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  1. #1
    Veteran Member
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    Default Cleaning out the pond.

    Had an excavator by yesterday to make an opening in the dam. The water flowed out with a thunder and a roar for a few hours. There's a pretty deep hole in the middle retaining quite a bit of water still. The plan it to dig a sediment basin upstream of the main feeder to manage the silt. Then dig down a few more feet clearing out the silt and weeds. Hope it will hold water when we're done... Have no idea what I'm doing.

    -photo1_zps030a8b30-jpg-pond-jpg

  2. #2
    Elite Member rekees4300's Avatar
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    Default Re: Cleaning out the pond.

    Be careful not to dig too deeply near the dam or the water will leak under it. You are going to be amazed by the volume of muck that is in there. That stuff is nasty and will take a couple years to dry out. Hope you have a good place to put it? Good luck.

  3. #3
    Super Star Member brin's Avatar
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    Default Re: Cleaning out the pond.

    I remember a past conversation I had with a PHD at the Forestry Dept. in Georgia regarding my pond....during our conversation he said..." You should know that all ponds, spring fed or not will eventually revert back...they will fill with silt over time...The spring fed ponds will end up as a small creek and the others will just be a bog....unless they are dredged as needed...
    Bob

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  4. #4
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    Default Re: Cleaning out the pond.

    Can the muck dredged from the pond bottom be used as soil for the garden? I have a pond that needs some dredging and was wondering if the muck could be used as is or should it be mixed with some soil. With the lack of rain the pond is at an all time low and I was thinking of taking advantage of the low water level to dredge the pond.

  5. #5
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    Default Re: Cleaning out the pond.

    Quote Originally Posted by timster2 View Post
    Can the muck dredged from the pond bottom be used as soil for the garden? I have a pond that needs some dredging and was wondering if the muck could be used as is or should it be mixed with some soil. With the lack of rain the pond is at an all time low and I was thinking of taking advantage of the low water level to dredge the pond.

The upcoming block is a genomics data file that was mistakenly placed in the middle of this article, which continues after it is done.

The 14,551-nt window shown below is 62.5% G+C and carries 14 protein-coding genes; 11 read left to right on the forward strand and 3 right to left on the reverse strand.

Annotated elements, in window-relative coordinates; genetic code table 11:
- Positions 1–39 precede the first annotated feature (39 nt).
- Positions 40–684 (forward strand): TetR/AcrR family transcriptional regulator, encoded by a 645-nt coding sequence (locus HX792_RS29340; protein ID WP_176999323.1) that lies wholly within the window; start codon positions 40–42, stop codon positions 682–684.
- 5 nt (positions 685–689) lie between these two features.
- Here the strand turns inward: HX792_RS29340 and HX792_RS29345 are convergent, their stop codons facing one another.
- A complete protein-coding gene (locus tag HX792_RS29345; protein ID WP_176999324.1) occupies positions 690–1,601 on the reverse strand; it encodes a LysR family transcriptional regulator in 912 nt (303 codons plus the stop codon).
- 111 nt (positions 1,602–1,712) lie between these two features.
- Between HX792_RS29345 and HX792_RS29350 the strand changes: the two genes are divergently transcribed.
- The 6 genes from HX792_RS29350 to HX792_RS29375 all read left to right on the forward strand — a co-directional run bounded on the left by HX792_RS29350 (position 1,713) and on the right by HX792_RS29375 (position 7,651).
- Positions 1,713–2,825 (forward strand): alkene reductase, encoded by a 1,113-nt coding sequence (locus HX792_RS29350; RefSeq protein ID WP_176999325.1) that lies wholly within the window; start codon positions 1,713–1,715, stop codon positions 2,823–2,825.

I'd think that the gunk on the bottom would make ideal garden soils once it dried. Maybe mixed with some sand and other local soil.

  6. #6
    Super Member Gary Fowler's Avatar
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    Default Re: Cleaning out the pond.

    Quote Originally Posted by TCJatko View Post
    I'd think that the gunk on the bottom would make ideal garden soils once it dried. Maybe mixed with some sand and other local soil.
    When we dug out our pond, nothing would grow on the spoils, not even weeds or grass. It has been 5 years now and it is just in the last year that some grass has grown on the spoils that we used to raise the levees. I wouldn't use it on my garden without mixing it thoroughly with some fertile soil and only then after doing an experimental spot to see what happens.
    2010 LS P-7010C 20F/20R gear tractor & FEL, 2009 Kubota B 26 TLB, RTV 900 Kubota,17 foot Lund boat with 70HP motor, 2012-20 ft 12k GVW trailer, 2011- 52" Craftsman ZTR mower, 2013 Ferris Zero Turn, 3 weed whackers, pressure washer, leaf blowers, 7 foot bush hog, 8 foot landscape rake , 8 foot 3 PH disc, 2 row cultivator, 350 amp Miller AC/DC welding machine and all the tools needed to keep them all repaired and running.

  7. #7
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    Default Re: Cleaning out the pond.

    I'm sure someone has tried this and didn't want to do something I would regret in the long run. I have a pile of topsoil that I scraped up clearing a spot for a shelter and wood storage and was thinking of mixing it all together to make some garden soil. Just want to make sure I was not going to cause problems.